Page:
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Surrey, B.C. votes to support inclusion of farmland to ALR, First Nations lay land claim

Click to play video: 'Future of Surrey farm lands remains in limbo, despite council vote'
Future of Surrey farm lands remains in limbo, despite council vote
A plan to have almost 90 hectares of produtive Surrey land added to the Agricultural Land Reserve has hit a snag, despite a vote by city council this week backing the idea. As Jennifer Palma reports, local First Nations say no one asked them. – Feb 15, 2023

Surrey, B.C., city council voted unanimously on Monday to support the addition of the 89 hectares of active farmland to the Agricultural Land Reserve.

The land in question is 123 hectares between 36 and 44 avenues on the Surrey-Langley border.

As it stands, 89 hectares of that land is used to grow more than 50 million servings of vegetables for consumption every year, according to the City of Surrey. The other part of the land is forested area.

If the land is added to the Agricultural Land Reserve it would bar industrial development to the area.

“It is crucial that we protect this invaluable, high-yield farmland to help ensure future food security in the region and across B.C.,” said Surrey Mayor Brenda Locke.

“That is why council voted in favour of protecting this irreplaceable farmland that yields millions servings of vegetables every year.”

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The land has been farmed by the Heppell family, who has been farming in the region for 103 years, the family said.

“My grandpa’s grandpa was loading potatoes here. We’ve farmed the (land in question) for more than 50 years, “ said Tyler Heppell, Heppell’s Potato’s production manager.

“Its highest value is providing is in agriculture and providing food security to Western Canada.”

Potatoes, squash, carrots, parsnips and cabbage are grown on the land, with an emphasis on potatoes.

The land is currently being considered by the federal government for disposition, which may leave the lands vulnerable to future changes in land use, which could see the area developed.

That’s something the farm and City of Surrey said would harm food security and production in the area.

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“This land is at the core of early food supply in British Columbia,” said Tristin Bouwman, the farm’s crop manager.

“This is the first land to produce every year. We typically harvest our potatoes at the end of May. The nugget potatoes you see at the grocery store this past year, about 70 per cent of them (between May and August) came from this parcel of land because it was too wet everywhere else.”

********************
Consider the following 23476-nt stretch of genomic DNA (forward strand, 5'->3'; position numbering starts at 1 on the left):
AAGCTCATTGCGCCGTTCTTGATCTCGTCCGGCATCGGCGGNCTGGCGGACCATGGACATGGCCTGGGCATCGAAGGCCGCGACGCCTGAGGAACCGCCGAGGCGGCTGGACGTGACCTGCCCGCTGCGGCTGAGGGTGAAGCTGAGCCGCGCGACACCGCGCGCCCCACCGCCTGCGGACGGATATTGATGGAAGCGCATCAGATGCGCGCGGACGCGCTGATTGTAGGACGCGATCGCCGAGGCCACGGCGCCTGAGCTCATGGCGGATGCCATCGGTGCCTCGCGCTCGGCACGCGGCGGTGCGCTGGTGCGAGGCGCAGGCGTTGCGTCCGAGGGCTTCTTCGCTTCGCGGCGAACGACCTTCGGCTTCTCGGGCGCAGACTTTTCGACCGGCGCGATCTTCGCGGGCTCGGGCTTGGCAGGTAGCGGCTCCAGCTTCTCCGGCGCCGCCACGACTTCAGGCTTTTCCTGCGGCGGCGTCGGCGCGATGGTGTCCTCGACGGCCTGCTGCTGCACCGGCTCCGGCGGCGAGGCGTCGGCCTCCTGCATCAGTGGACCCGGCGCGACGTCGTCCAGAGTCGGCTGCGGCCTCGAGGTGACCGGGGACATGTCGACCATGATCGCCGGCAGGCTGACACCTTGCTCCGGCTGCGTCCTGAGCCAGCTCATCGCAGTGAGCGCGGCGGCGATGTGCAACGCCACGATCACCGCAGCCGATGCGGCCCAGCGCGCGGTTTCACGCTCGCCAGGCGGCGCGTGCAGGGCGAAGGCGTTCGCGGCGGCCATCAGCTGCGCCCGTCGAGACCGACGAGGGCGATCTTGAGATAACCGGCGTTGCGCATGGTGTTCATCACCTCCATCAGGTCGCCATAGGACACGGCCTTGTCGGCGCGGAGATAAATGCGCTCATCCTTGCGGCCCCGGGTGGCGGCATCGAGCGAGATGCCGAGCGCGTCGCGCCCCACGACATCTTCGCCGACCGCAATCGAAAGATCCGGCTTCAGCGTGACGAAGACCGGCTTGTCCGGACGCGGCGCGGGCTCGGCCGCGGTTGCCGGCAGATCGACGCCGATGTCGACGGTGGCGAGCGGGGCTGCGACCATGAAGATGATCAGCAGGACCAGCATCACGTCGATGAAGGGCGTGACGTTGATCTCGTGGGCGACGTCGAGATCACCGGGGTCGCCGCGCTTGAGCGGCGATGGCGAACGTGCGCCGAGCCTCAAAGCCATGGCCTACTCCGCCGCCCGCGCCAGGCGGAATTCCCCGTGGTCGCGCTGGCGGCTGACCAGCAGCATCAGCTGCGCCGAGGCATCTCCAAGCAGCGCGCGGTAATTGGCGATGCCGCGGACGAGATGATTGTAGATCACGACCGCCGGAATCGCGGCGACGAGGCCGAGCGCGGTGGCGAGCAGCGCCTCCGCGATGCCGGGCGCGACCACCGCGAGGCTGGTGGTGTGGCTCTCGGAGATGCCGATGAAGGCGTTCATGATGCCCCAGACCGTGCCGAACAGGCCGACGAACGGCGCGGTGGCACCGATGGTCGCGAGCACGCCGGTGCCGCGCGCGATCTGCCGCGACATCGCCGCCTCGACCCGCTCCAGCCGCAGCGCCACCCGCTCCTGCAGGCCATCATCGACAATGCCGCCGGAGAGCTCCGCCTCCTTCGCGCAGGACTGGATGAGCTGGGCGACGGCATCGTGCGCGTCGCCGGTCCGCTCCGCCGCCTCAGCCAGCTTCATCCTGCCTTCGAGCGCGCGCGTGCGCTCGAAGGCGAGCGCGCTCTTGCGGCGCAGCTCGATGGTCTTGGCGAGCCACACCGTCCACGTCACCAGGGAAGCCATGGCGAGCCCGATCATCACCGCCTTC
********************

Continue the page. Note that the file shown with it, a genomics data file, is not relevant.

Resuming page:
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Bouwman said the draining at the land is the reason why its so special as it stays much drier than anything else in the area. The family has long leased the property from the federal government, which originally bought it for a Second World War radar station. Supporters of the farm gathered more than 75,000 signatures by January in a petition.

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Legal representation for three B.C. First Nations communities — Katzie, Kwantlen, and Semiahmoo First Nations — have filed a land claim letter for the area as well in early January.

The group said the land is “an integral component of (its) territories.”

The letter, which has been sent to the province and the Agricultural Land Commission, said the land should be given over to the Indigenous communities within legal obligations in respect to Aboriginal rights.

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“KKS collectively asserts (and indeed holds) Aboriginal rights, including title, over the land based on their exclusive and sufficient occupation and control of this area at the time of the Crown’s assertion of sovereignty,” the letter reads.

“KKS ancestors have occupied, governed, stewarded, and used the land, waters and resources of their territories, which include the land, since time immemorial.”

Katzie First Nation issued a statement to Global News on Wednesday, regarding the latest with the unfolding situation.

Officials are in the nation’s capital negotiating with the federal government in respect to the parcel of land.

“Katzie noted that the three Nations are in Ottawa right now having conversations with federal MP’s and ministers in an attempt to identify a solution in respect of this land that respects the interests of the various stakeholders involved whilst recognizing the vital importance of this land to the three Nations and the Federal government’s commitment to the implementation of Indigenous rights and UNDRIP,” Katzie representatives said.

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On Wednesday, B.C. Minister of Agriculture and Food Pam Alexis said the province is working on a response to the letter.

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“The relationship with First Nation communities is important to this government and to me personally. I will be working with Minister Murray Rankin and our government to respond to the letter from the KKS, and we will have more to say after we work with our partners,” she told Global News.

Global News also has reached out to the local MP, John Aldag, for comment.

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